Work Quickly, and Make the Most of the Time Available
Shooting for anyone other than the band will likely mean you shoot following the three song rule. If you do not know what that is by now, it is where you are given a photo pass and access to shoot the band from the photo pit for the first three songs of their set, usually without flash. Most photographers will complain about this and wonder why we have these restrictions. Get past that and learn to work around it. One of my best photo sets I have ever done was when we were limited to the first 30 seconds of songs two and three. Process that for a minute. And when that minute is over realize that I had that same minute to get the shots I needed to tell a story about the night. While I was disappointed when presented with those rules, I faced the challenge and made the best of it. My editor did not believe that the photos I turned in were shot in one minute. One of those photos can be found in my first article: The Black Keys at Roseland Ballroom. I still smile when I look at the photo set on my site. If I can tell a story in 60 seconds of shooting, you can do it in three songs.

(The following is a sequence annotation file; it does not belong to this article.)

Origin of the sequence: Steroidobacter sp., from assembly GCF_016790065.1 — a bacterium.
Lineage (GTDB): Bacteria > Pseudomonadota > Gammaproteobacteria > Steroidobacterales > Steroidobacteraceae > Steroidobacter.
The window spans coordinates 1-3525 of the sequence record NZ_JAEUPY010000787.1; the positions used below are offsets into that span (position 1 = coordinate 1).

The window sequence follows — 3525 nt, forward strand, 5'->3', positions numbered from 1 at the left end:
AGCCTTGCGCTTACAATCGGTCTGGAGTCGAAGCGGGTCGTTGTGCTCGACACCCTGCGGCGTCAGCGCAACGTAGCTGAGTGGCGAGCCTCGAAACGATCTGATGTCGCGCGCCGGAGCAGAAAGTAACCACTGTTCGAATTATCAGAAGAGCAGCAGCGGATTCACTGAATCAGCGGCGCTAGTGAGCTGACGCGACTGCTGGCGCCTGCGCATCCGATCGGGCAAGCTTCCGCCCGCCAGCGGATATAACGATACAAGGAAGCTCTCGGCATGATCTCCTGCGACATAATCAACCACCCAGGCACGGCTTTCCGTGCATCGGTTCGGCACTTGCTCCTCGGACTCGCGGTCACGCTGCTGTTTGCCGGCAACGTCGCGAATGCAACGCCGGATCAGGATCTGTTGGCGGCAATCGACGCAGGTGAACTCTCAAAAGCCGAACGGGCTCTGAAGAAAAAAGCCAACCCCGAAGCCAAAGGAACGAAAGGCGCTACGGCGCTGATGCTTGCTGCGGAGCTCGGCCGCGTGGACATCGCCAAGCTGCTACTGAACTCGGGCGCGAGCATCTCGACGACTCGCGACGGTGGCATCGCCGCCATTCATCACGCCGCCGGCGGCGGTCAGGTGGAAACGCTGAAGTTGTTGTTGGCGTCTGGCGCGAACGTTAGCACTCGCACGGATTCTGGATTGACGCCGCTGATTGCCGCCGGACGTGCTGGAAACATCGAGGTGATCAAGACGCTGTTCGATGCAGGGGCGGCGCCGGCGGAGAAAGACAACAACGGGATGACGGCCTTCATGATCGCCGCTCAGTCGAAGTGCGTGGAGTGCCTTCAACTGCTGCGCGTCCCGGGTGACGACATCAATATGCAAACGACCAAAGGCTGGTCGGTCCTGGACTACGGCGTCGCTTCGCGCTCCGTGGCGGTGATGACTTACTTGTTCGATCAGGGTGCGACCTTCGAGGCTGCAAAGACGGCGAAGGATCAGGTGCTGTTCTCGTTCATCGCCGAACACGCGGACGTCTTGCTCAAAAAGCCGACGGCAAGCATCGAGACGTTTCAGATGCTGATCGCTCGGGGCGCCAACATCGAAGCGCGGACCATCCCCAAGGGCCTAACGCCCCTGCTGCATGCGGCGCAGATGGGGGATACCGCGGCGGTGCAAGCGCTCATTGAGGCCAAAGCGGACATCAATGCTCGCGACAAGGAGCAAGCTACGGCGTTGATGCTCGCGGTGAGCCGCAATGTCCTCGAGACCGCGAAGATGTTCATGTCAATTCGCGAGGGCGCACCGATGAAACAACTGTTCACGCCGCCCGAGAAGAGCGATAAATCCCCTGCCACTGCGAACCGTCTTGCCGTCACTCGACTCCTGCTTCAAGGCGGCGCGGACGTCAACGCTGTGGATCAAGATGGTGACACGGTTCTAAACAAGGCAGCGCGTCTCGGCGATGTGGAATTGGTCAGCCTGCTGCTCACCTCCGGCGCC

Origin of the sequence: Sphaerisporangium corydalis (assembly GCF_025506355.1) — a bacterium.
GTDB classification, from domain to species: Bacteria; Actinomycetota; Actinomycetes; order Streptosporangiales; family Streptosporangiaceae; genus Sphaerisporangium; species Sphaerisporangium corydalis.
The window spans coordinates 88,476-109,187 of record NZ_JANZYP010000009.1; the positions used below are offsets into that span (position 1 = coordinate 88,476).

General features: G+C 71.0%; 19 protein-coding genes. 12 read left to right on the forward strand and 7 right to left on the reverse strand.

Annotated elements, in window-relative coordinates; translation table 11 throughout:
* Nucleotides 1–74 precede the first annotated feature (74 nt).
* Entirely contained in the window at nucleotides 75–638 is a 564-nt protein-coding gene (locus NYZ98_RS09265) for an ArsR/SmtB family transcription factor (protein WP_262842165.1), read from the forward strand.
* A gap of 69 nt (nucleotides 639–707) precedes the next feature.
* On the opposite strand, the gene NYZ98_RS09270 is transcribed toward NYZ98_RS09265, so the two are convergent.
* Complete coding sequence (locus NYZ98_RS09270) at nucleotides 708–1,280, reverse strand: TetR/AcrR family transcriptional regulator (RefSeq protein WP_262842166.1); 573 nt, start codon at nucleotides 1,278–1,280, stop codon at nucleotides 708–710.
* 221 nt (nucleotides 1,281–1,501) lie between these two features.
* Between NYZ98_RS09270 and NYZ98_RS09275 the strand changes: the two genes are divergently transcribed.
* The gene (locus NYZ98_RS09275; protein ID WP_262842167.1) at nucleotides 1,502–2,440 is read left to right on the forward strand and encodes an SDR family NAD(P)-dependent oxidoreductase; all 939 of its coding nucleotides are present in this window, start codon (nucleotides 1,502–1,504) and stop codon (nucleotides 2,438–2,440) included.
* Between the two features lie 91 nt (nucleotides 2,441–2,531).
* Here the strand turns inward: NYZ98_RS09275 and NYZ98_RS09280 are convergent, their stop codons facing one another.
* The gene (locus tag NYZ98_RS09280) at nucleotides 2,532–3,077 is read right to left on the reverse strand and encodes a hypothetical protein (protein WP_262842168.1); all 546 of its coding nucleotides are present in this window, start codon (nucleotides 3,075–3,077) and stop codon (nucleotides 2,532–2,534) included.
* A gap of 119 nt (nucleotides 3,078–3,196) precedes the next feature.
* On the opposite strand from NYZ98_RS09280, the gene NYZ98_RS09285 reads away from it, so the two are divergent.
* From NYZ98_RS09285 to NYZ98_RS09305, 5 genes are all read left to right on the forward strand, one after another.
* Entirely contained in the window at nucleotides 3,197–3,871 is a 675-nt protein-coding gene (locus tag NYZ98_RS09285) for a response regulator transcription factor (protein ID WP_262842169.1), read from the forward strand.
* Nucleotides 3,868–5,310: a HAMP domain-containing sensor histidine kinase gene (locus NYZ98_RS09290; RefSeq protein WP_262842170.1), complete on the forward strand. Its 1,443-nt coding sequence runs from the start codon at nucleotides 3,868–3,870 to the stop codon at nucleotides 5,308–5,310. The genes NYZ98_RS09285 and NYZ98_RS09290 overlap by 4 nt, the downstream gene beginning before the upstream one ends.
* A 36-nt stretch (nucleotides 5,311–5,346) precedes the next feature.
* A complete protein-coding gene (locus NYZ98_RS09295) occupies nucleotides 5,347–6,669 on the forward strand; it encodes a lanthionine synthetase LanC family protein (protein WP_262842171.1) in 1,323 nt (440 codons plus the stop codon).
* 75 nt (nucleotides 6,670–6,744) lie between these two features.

Learn About the Music You Are Shooting